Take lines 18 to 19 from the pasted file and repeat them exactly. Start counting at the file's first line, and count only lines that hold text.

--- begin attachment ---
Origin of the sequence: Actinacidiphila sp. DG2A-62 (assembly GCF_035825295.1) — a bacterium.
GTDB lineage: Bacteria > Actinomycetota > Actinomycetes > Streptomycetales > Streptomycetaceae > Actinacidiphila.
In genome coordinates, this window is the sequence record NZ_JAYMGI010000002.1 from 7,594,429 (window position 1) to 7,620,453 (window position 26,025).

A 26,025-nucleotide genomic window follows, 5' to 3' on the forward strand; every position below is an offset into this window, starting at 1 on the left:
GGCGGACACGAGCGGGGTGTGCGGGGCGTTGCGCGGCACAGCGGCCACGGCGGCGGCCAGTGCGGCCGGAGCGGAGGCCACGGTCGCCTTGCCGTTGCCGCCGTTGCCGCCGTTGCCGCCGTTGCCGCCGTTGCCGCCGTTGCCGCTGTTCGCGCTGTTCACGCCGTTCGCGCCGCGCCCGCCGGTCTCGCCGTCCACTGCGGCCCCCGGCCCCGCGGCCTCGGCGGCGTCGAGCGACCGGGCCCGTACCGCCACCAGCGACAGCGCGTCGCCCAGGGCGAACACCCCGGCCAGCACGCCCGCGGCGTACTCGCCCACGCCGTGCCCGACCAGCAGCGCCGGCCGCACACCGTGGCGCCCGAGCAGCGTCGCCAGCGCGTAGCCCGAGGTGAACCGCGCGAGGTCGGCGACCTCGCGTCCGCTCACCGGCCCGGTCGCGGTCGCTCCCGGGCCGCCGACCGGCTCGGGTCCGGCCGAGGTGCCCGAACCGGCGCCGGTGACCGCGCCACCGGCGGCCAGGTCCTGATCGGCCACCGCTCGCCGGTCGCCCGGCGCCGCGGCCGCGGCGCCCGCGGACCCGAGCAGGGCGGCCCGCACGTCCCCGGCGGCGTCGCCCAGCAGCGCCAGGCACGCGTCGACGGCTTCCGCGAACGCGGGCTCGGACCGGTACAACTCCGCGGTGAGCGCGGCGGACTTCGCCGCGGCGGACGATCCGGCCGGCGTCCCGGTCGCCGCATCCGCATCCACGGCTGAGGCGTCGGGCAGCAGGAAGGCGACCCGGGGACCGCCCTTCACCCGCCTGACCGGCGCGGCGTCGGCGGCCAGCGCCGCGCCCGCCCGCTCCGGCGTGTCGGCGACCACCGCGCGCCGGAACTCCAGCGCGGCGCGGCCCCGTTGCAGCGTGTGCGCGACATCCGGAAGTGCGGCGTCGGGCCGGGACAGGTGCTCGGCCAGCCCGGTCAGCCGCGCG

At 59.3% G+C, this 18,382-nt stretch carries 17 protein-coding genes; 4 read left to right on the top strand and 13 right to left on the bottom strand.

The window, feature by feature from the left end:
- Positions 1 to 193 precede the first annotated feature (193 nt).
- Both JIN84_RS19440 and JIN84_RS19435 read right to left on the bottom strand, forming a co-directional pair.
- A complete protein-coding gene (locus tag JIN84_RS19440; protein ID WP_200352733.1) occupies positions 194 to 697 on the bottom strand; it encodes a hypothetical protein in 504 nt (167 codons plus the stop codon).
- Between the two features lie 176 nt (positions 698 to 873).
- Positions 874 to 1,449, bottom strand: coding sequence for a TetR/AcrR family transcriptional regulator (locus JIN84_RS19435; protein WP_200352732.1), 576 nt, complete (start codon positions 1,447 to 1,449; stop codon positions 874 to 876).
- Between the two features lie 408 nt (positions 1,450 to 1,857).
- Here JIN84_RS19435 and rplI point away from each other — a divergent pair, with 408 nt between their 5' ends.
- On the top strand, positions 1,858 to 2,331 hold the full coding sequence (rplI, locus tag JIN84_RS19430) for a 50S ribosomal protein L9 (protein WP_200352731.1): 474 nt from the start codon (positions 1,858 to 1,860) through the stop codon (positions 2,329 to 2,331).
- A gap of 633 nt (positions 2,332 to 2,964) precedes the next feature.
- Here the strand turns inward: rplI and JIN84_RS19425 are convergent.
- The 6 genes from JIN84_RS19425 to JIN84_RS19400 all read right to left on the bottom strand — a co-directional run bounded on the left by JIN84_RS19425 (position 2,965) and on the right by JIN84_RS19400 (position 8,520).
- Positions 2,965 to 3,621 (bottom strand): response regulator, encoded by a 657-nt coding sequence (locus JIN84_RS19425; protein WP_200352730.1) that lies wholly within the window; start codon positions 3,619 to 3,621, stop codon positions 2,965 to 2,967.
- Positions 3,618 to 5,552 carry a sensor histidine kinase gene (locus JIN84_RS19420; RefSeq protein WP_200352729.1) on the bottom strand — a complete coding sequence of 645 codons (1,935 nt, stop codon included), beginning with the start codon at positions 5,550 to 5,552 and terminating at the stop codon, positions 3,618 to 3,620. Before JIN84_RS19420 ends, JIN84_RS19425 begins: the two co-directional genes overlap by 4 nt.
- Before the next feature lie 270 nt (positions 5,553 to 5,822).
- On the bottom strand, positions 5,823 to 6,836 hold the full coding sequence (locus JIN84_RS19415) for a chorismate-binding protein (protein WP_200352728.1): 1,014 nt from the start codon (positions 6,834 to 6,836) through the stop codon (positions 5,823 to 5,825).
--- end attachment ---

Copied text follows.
- The 6 genes from JIN84_RS19425 to JIN84_RS19400 all read right to left on the bottom strand — a co-directional run bounded on the left by JIN84_RS19425 (position 2,965) and on the right by JIN84_RS19400 (position 8,520).
- Positions 2,965 to 3,621 (bottom strand): response regulator, encoded by a 657-nt coding sequence (locus JIN84_RS19425; protein WP_200352730.1) that lies wholly within the window; start codon positions 3,619 to 3,621, stop codon positions 2,965 to 2,967.